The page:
Flexible Work – more than just an issue of being family friendly

This being Parenting Week, David Cameron and Nick Clegg have refreshed their calls to make workplace legislation more family friendly. But law firms need to think beyond working mums and dads in crafting flexible working policies.

The case for flexible work in the legal industry usually centres on working mothers.  Why is flexible work so often seen as a female issue? A Massachusetts study found that most male lawyers are coupled with women holding little or no household financial responsibility, with less career commitment and with primary family responsibilities.  In contrast, female lawyers are more likely to be coupled with men with an equal or greater responsibility for career and income and who do not assume primary caretaking responsibilities.  Faced with competing demands from work and family, female lawyers are more likely to leave or seek more flexible work.

However, socio-cultural shifts are impacting the legal industry no less than others. The number of men working flexi-time has more than doubled in the last decade.   40% of fathers now say they spend too little time with their children[1] and two-thirds of fathers see flexible work as an important benefit when looking for a new job[2]

But increasingly flexible work is not just about balancing family commitments.  Many of our candidates register with us because they want to balance other demands on their time. Whatever the reason, all feel strongly that their legal talent is no less diminished by their desire to work less than 60 hours a week.  

Research by PWC in 2010 showed that flexible work is the benefit most valued by employees (47% as compared with pay and bonus that came second with just 19%).  Law firms that are serious about talent management should  pay attention to recent research in US law firms indicating  that although 93% of respondents (male and female) looked favourably on employers that allow flexible work (even if they themselves did not intend to use it) the majority believed that working flexibly would be career limiting.

Interestingly our experience at Lexington Gray is that when lawyers (male and female) decide flexibility becomes important, they would rather find a new job with an employer with an established flexible work policy than ask their existing employer to accommodate their needs[3]

Employers that ignore flexible working are shooting themselves in the foot in terms of attracting and retaining the best talent and, in a knowledge industry, this will have an impact in the service that they provide to their clients.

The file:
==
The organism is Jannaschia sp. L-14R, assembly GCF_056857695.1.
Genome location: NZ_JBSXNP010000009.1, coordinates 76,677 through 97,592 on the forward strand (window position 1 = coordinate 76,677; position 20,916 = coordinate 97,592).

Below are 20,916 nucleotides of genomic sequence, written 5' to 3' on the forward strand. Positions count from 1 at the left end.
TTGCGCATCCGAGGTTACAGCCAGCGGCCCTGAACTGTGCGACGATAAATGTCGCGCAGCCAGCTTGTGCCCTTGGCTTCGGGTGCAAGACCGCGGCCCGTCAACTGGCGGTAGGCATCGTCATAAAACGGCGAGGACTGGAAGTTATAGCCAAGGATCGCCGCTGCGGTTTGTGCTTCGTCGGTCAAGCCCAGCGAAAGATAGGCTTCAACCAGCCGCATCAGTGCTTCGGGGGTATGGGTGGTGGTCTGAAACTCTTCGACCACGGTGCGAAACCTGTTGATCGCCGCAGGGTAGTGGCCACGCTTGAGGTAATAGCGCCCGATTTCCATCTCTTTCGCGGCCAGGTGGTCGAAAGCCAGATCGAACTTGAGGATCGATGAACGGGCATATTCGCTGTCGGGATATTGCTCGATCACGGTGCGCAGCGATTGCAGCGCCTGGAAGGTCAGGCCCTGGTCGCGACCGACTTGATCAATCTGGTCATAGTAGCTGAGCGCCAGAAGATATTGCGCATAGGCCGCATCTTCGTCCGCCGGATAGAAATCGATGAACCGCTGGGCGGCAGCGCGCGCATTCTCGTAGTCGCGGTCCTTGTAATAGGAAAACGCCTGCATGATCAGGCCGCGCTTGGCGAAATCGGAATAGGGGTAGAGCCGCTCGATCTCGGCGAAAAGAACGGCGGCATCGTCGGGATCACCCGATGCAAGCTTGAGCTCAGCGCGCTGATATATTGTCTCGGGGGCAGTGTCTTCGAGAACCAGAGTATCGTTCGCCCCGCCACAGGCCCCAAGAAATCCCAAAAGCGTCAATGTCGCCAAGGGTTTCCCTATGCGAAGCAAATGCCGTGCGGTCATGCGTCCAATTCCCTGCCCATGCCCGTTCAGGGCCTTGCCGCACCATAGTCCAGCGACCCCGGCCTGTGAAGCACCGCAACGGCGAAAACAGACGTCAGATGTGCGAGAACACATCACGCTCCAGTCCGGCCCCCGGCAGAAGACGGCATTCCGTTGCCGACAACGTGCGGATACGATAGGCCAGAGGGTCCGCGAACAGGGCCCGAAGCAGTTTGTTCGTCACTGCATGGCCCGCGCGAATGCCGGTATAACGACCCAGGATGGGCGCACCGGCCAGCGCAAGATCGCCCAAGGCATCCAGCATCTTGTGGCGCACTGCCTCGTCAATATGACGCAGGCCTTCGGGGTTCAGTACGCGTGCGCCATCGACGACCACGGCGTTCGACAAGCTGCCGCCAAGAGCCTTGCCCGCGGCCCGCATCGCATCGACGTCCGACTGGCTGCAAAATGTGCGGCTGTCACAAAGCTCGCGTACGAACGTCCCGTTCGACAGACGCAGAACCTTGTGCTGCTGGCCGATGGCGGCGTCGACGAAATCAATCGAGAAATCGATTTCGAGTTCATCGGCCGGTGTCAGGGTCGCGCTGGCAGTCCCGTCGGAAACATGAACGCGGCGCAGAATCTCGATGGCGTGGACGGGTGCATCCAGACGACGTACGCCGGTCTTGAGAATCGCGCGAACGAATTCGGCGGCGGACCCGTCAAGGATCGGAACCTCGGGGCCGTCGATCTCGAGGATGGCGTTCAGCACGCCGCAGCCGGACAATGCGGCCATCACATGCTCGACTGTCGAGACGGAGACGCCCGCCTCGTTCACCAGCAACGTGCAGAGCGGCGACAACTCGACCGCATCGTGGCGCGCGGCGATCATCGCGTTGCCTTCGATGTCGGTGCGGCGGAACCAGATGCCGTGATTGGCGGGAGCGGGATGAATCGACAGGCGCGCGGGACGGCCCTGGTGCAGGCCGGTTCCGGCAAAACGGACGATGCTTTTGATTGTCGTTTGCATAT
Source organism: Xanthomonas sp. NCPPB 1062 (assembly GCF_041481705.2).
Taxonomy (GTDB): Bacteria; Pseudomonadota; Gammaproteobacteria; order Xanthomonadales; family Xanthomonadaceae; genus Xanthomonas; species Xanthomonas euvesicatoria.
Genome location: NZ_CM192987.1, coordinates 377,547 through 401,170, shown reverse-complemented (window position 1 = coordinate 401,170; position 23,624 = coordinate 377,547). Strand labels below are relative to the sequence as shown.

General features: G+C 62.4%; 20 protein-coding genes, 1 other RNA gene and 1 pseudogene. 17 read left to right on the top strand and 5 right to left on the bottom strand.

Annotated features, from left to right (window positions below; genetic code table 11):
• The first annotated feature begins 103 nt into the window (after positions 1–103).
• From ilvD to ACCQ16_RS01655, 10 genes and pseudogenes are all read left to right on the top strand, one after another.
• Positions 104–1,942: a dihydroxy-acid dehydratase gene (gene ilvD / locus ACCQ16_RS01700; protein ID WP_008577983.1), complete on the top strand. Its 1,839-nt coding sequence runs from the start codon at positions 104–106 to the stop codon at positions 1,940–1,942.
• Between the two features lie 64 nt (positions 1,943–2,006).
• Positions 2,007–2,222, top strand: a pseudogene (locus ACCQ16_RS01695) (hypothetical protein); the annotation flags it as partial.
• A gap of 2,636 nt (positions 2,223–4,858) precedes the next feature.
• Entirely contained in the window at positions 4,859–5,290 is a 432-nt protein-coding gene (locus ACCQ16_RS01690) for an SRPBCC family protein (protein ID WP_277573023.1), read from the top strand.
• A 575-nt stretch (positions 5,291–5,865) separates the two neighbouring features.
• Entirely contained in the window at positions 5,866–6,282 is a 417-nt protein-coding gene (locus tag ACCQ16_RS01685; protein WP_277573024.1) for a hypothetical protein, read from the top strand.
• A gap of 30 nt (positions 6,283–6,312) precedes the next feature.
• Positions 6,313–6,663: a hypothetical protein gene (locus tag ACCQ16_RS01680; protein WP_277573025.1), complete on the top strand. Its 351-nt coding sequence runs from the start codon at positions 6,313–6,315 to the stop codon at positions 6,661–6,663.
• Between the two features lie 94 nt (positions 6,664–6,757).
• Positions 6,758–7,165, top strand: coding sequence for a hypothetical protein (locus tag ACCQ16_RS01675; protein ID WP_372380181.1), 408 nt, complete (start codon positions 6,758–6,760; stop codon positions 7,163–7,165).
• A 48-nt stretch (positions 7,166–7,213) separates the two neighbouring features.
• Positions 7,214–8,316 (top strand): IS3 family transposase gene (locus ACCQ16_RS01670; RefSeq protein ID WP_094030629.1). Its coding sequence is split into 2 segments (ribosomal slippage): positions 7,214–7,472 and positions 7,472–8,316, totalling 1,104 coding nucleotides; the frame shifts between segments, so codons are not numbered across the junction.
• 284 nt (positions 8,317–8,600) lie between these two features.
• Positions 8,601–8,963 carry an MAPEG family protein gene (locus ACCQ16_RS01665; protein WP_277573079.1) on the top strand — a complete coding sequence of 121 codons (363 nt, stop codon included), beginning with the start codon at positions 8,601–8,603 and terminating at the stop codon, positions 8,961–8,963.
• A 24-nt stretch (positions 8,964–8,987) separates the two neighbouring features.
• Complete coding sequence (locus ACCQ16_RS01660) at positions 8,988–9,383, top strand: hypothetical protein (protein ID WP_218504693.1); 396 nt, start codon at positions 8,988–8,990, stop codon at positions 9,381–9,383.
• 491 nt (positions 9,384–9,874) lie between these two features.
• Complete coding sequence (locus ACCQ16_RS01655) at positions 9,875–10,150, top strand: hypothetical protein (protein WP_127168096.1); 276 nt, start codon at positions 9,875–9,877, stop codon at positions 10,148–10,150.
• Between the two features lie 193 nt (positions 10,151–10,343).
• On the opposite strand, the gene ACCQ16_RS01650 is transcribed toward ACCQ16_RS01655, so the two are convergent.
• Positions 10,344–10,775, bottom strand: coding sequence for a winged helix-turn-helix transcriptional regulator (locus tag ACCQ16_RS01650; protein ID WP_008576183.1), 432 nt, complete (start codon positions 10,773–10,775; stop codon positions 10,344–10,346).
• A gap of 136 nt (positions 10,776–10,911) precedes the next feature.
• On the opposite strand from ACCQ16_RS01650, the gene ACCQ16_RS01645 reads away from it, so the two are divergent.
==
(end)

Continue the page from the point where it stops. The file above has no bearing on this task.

So what does a lack of flexibility cost law firms? One US study conservatively put the cost of replacing a second year associate at $200,000.00.  Clients also increasingly demand greater diversity from law firms.  In 2006 Wal-Mart discontinued work with two law firms citing the firms’ lack of diversity as reason.  A high ‘churn rate’ comes with a high price tag.

Few working professionals feel ‘time pressure’ as acutely as lawyers.  Billable hours and daily timesheets are a constant reminder that the business of law is all about time.  However it is precisely this focus on time, rather than product, that lends the industry to flexible working.  Giant leaps in technology over the last decade mean client service can be delivered without being tied to a desk.

Organisations that offer flexible work almost always claim benefits to the business – increased employee commitment and productivity, reductions in staff turnover and training costs and a greater ability to respond to customer requirements are common feedback.

And what’s the alternative?  The combination of an ageing workforce and a more skill-dependent economy means businesses will have to make better use of their working populations.  More than 90% of companies in Germany and Sweden allow flexible work and recent research from Regus indicates that 85% of US businesses are following suit. 

In America, families with a stay at home parent have the same inflation-adjusted income as similar families did in the early 1970s.  British families face similar issues.  We know that Gen-Xers want a balanced life and they will also be saddled with dual family responsibilities – raising their own family while taking care of aging parents.   Flexible work is the future and firms that adapt now will be better placed to win the war for talent and clients in the future.

Fiona Severs, Lexington Gray

[1] Report from the Equality and Human Rights Commission

[2] Report from the Equality and Human Rights Commission

[3] This is also the finding of a report from the Equality and Human Rights Commission